Bathymetric and seasonal effects on the propagation of airgun signals to long distances in the Ocean
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Original versionOCEANS 2011 MTS/IEEE KONA 10.23919/OCEANS.2011.6107248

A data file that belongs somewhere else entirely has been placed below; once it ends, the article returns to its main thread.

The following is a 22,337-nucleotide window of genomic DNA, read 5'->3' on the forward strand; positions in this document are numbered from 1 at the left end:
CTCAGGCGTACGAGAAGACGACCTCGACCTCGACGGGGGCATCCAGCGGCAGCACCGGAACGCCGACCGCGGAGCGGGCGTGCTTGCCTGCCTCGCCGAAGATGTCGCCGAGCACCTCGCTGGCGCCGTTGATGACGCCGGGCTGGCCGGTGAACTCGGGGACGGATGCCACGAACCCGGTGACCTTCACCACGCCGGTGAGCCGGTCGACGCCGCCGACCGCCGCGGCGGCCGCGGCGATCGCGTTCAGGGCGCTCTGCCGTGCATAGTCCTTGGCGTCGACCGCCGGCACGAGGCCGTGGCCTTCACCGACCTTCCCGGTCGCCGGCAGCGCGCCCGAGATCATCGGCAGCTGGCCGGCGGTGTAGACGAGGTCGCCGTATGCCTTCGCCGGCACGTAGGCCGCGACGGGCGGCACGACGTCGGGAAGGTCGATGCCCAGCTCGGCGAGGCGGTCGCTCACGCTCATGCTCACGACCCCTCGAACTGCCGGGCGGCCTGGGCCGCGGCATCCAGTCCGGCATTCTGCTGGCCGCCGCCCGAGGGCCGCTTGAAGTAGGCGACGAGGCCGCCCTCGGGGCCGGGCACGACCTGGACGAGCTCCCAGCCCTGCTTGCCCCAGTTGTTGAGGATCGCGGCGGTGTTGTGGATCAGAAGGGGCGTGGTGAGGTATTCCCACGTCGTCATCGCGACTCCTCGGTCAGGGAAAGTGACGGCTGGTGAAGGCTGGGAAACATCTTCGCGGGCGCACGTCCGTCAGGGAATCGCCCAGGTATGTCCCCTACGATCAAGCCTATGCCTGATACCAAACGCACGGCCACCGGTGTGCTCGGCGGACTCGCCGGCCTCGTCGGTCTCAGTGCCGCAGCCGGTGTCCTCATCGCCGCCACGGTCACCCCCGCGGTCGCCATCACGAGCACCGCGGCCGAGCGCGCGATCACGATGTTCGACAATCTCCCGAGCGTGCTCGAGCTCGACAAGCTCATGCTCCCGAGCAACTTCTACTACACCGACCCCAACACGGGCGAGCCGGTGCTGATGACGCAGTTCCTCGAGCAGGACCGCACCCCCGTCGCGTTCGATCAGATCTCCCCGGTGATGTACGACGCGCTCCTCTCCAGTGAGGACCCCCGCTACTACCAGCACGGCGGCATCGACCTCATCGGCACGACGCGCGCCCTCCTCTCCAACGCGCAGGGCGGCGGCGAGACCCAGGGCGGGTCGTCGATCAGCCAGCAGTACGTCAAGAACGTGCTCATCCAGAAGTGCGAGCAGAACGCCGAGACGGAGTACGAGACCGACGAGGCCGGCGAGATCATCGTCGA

Marine seismic exploration uses air guns or air gun arrays to generate high energy, short duration acoustic pulses deep into the ocean floor but some of the seismic/acoustic energy remains in the water column and can propagate to considerably distances. This may cause disturbance to marine life and there is evidence that this noise can cause reactions on the behavior of fish resulting in reduced catches. This has resulted in severe conflict of interest between the petroleum and the fishing industry. The ultimate goal of the work that is presented here is to be able to estimate the minimum distance from a seismic survey to avoid significant negative effects on fish behavior and fish catch. We have developed a propagation model, based on ray theory that can deal with range dependent bathymetry and depth dependent sound speed profiles. This paper describes briefly the model and its capabilities, followed by the presentation of several relevant examples of propagation over range dependent bathymetry with typical sound speed profiles from different geographical locations and seasons. The main conclusion is that both the bathymetry, the geo-acoustic properties of the bottom and the oceanographic conditions have significant impact on the propagation of seismic noise. The focusing of sound, caused by the bathymetry and/or sound speed profile, may create regions with hot spots where the sound level is significantly higher than normally expected. Common range dependent sound propagation methods for cylindrical and spherical spreading, e.g. -10log(r) and -20log(r), are also compared to the modeled results.